When Mohammed Adamu, the inspector-general of police, called 77 commanders of the anti-riot squad, known as mobile police (MOPOL), to a post-End SARS protests review meeting, he got more than he bargained for.
Also present at the meeting, which was held at the force headquarters in Abuja on Monday, November 30, were members of the police management team, counter-terrorism commanders and special protection unit commanders who were brought together to “take stock” of the End SARS protests.
Most of the MOPOL commanders who raised complaints were initially diplomatic — and the message was most likely lost on the inspector-general, who had told them to speak their minds so that the mayhem would not repeat itself.
His aim, he had said, was to study what they got wrong and what they could have done better.
Of the five MOPOL squadron leaders from Lagos state, the epicentre of the uprising, only one managed to speak up, TheCable understands. He told a stupefied IGP that the state police commissioner, Hakeem Olusegun Odumosu, “let us down”.
“The CP did not know what to do. At that critical moment, he was either confused or out of ideas. We were just sitting there, waiting for him to give directives. Nothing was forthcoming at a time that was one of the most challenging in police history,” the commander said, according to an insider who briefed TheCable extensively but would not like to be quoted.
Odumosu was accused of being more interested in protecting Lagos politicians and other VIPs than the public.
“And that he did very well,” the insider added.
The #EndSARS protests, which were aimed at fighting police brutality, went out of control and on October 21 and 22, several buildings — including the palace of the Oba of Lagos, Lagos state high court and media houses — were burnt and shops looted by the rampaging mobsters.
Ajah police station in Lagos was attacked and its armoury looted by the mob. More than 10 police stations across the state were also torched.
Philip Sule Maku, the commissioner of police in Ebonyi state, was also accused of “lacking ideas” when demonstrators swooped on the police command headquarters and it took the efforts of “a few brave officers” to prevent their building from being set ablaze.
Police authorities said 22 officers were killed nationwide during the protests.
‘NO TEARGAS, NO HELMET’
A MOPOL commander told the meeting that the Lagos state police command did not have tear gas, which is the first line of deterrence officers deploy when a mob action is getting out of hand.
He said some officers took initiative and went to the neighbouring Republic of Benin to buy tear gas from illegal markets.
“The IGP was shocked. He asked, ‘You mean there is a black market for tear gas?’ He was incredulous. But things are so bad with the Nigeria police today that Nigerians would cringe if they know how vulnerable we are to criminals and mobsters,” the insider told TheCable.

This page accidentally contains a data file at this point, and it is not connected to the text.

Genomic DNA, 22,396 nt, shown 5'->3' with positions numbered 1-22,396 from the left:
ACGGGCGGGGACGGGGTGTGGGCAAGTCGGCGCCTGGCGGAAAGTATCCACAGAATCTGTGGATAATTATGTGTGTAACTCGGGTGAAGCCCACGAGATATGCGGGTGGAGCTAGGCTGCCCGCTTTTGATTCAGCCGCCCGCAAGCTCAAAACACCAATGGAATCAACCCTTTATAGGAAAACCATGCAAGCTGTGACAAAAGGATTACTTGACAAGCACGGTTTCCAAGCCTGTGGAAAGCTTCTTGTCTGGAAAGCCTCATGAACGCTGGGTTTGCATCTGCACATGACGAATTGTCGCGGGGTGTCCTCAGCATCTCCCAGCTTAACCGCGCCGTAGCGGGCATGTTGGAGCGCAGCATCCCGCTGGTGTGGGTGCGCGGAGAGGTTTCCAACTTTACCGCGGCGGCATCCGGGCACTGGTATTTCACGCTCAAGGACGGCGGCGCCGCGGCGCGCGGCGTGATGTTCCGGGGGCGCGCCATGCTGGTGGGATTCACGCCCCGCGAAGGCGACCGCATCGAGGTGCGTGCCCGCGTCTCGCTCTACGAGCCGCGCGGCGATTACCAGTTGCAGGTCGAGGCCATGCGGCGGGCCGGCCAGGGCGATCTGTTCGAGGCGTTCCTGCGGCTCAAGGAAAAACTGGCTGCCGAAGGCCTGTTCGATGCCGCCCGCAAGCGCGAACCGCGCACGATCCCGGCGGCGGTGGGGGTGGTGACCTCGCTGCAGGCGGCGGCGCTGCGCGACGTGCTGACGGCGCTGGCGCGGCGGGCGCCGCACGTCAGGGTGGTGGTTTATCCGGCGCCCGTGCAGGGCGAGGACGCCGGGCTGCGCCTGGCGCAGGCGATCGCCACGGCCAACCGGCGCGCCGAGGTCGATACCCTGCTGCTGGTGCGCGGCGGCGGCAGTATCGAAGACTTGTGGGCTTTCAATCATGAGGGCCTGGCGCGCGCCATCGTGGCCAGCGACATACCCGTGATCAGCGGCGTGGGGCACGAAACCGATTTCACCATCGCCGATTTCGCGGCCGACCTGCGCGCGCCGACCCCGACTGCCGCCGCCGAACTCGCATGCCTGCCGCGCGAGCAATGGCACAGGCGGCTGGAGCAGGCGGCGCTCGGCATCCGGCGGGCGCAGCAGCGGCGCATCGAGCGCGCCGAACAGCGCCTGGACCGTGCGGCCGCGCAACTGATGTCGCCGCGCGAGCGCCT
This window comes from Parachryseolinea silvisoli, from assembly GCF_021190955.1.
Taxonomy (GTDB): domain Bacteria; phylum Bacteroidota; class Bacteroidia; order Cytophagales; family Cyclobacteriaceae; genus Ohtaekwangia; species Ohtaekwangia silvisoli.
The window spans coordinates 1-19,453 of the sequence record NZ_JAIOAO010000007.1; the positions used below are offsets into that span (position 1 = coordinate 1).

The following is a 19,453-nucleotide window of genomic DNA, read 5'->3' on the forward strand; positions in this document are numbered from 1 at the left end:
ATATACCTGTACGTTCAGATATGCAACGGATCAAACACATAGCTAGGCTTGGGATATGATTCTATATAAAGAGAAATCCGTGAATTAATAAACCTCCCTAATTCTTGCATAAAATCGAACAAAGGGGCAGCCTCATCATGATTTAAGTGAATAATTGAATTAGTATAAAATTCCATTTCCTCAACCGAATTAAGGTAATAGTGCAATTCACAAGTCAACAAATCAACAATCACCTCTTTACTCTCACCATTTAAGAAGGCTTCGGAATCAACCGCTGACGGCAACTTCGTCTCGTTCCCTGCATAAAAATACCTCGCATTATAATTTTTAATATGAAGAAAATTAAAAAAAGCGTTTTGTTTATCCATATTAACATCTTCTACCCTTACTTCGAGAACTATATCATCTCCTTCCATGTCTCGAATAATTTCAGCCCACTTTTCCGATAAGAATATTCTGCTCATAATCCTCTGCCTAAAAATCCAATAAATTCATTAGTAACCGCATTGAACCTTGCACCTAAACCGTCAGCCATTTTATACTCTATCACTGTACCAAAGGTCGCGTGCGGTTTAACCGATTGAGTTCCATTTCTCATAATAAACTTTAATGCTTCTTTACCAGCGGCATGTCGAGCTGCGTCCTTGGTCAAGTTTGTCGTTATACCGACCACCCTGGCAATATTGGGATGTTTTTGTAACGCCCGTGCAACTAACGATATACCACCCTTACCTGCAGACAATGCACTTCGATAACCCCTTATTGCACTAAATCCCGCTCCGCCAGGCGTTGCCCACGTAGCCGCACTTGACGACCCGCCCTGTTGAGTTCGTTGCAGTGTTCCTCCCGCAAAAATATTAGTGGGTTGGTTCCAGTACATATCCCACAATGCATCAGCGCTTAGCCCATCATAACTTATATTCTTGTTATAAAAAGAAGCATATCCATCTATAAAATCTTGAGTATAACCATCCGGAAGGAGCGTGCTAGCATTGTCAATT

“In the absence of tear gas, the only option left for us in Lagos was to use live ammunition. It would have been bloody. We don’t have water cannons. We don’t have rubber bullets. We were caught between using live rounds to quell the uprising — which would have brought things under control — or yielding the streets to the rioters and minimising the casualty figure.”
A senior police officer told TheCable: “We have a police force in our country that does not have a very vital operational tool known as ‘tear gas’ in the armoury to tackle civil unrest. The remnants of tear gas in our armouries are all expired. This is just tear gas, not to talk of inadequate bullet-proof jackets and bullet-proof helmets.
“The question then is where is the money and equipment that the federal government budgeted to be procured for the last elections? Nothing was bought or distributed to any command or squadron. We now send our men on Boko Haram operations without the required equipment to fight such a war.
“Another question being asked is: where are the yearly allocations for procurement of uniforms and accoutrements? It is more than 10 years now that I can remember that the authorities of the Nigeria Police Force issued even a yard of fabric to its men as uniform. We buy all these things in the open market from civilians.”
He said MOPOL commanders are allocated as low as N50,000 per quarter to run their squadrons and fund operations, including fuelling and maintaining their vehicles.
‘NO NEED FOR TROOPS’
On October 20, Babajide Sanwo-Olu, the governor of Lagos, declared a curfew and invited the military to clear the streets as protesters stood their ground.
At least one death has been confirmed from the Lekki tollgate shooting amidst an allegation that there was a massacre — which has been denied by both the state government and the military authorities.
Adamu was told by the MOPOL commanders at the Abuja review meeting that there would have been no need to invite the military if the police had been properly equipped.
“Every time you hear that billions of naira have been approved for the police, you have to ask where the money is going. We are expected to maintain peace and order and fight bandits and terrorists with bare hands. No bullet-proof vest, no helmet, no tear-gas, no training, nothing,” the insider lamented.
“It will very hard to get a true and holistic police reform without inputs from operational/field commanders and middle-level officers who are the real commanders on ground and therefore know the problems of the force and can also proffer solutions.”